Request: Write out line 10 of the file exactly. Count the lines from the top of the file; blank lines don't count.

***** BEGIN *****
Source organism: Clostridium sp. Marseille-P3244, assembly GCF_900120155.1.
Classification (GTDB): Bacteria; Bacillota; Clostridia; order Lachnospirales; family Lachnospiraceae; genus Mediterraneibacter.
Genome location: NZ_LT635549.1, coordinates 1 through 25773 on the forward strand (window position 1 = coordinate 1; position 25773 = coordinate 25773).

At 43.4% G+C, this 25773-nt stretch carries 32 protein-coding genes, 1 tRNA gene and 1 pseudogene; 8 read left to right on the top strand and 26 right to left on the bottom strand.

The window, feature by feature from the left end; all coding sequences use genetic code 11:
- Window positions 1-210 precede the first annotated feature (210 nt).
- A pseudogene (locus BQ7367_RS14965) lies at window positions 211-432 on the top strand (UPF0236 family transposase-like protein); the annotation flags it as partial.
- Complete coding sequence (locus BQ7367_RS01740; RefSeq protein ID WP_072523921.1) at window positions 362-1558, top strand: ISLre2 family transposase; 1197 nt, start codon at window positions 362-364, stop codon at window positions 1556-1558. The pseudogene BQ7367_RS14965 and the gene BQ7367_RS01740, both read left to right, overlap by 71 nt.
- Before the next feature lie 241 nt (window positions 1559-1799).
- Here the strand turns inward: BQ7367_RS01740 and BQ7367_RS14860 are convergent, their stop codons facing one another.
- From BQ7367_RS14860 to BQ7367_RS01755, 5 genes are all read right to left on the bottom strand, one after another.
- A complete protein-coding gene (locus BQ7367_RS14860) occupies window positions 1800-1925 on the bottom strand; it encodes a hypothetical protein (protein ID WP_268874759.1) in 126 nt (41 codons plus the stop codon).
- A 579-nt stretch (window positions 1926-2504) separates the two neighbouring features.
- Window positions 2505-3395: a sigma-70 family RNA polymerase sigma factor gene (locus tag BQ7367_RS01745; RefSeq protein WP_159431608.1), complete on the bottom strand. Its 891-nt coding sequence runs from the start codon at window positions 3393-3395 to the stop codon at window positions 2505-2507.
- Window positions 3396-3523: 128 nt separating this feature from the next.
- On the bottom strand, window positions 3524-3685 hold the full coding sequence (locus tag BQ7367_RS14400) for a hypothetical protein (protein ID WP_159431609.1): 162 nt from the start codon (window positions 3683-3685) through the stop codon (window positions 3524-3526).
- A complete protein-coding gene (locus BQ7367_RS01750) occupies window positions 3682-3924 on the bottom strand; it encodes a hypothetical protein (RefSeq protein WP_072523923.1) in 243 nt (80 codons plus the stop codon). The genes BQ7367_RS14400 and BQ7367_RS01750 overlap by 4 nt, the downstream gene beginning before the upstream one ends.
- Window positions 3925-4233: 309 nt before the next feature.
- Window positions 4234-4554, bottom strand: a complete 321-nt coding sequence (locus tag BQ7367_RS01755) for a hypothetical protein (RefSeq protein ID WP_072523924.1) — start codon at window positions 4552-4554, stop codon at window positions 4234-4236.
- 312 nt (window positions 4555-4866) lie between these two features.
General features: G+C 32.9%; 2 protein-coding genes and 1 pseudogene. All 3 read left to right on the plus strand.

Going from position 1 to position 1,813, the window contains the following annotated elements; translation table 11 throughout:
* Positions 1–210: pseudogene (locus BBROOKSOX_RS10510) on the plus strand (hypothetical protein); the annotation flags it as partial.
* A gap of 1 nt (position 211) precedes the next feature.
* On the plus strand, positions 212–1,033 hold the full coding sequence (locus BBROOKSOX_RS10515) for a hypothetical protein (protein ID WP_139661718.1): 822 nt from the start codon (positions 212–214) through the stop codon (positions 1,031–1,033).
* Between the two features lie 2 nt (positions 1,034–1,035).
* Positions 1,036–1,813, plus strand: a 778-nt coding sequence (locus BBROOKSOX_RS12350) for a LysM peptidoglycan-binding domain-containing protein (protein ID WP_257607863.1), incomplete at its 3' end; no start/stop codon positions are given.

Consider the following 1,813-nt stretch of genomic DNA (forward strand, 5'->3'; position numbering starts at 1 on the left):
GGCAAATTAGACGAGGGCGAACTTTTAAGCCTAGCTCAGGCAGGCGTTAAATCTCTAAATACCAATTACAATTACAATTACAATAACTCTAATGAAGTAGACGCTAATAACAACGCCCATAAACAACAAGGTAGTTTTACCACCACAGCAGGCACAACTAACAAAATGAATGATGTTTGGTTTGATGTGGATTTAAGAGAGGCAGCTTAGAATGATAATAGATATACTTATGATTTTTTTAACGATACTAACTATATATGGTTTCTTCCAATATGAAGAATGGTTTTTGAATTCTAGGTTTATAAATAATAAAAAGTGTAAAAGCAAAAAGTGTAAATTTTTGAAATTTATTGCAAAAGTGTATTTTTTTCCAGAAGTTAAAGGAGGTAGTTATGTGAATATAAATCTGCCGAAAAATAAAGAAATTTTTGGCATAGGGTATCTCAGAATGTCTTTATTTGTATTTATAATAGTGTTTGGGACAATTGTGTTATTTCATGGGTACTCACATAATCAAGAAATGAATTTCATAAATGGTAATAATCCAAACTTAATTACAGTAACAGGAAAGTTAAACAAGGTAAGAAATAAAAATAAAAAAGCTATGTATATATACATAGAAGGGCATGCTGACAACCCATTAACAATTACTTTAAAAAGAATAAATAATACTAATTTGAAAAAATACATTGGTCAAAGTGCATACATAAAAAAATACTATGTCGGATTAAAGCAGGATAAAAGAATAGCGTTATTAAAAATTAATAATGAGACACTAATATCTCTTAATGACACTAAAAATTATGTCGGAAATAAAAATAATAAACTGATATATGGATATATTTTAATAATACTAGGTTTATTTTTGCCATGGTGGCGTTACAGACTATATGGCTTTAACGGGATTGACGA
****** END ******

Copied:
- Here the strand turns inward: BQ7367_RS01740 and BQ7367_RS14860 are convergent, their stop codons facing one another.